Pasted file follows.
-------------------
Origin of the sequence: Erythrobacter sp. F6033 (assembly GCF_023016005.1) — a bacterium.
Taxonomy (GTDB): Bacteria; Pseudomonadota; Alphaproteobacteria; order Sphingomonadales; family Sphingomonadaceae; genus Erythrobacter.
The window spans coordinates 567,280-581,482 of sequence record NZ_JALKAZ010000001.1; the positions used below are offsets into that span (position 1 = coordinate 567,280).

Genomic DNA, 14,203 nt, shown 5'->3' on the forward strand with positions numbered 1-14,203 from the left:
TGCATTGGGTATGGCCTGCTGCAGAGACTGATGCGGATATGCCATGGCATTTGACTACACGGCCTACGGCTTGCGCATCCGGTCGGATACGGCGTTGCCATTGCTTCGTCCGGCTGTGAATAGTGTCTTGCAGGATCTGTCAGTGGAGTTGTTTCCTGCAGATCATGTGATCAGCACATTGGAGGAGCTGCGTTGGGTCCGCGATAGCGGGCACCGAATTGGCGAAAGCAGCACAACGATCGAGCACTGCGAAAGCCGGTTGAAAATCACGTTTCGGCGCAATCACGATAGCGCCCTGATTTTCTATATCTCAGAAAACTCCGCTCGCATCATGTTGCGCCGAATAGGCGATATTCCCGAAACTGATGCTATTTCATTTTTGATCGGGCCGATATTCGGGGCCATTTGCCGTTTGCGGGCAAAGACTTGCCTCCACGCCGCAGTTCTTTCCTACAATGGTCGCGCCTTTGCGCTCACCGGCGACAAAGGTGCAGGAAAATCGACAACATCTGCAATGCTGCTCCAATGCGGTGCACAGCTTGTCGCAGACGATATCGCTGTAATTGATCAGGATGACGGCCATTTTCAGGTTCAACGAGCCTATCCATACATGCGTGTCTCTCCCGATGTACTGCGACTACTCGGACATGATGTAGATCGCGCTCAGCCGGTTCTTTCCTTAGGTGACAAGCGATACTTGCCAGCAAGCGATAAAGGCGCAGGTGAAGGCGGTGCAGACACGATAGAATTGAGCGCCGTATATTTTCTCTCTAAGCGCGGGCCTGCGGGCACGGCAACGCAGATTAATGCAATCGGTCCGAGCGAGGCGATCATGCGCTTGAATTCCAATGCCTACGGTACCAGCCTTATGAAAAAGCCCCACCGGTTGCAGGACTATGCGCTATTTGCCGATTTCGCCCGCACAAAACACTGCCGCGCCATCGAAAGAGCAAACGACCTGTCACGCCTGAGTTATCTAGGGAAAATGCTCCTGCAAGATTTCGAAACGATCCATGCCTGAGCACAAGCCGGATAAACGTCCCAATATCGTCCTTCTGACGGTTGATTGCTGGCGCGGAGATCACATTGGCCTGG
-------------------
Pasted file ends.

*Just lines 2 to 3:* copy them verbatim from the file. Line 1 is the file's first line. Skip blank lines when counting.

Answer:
Taxonomy (GTDB): Bacteria; Pseudomonadota; Alphaproteobacteria; order Sphingomonadales; family Sphingomonadaceae; genus Erythrobacter.
The window spans coordinates 567,280-581,482 of sequence record NZ_JALKAZ010000001.1; the positions used below are offsets into that span (position 1 = coordinate 567,280).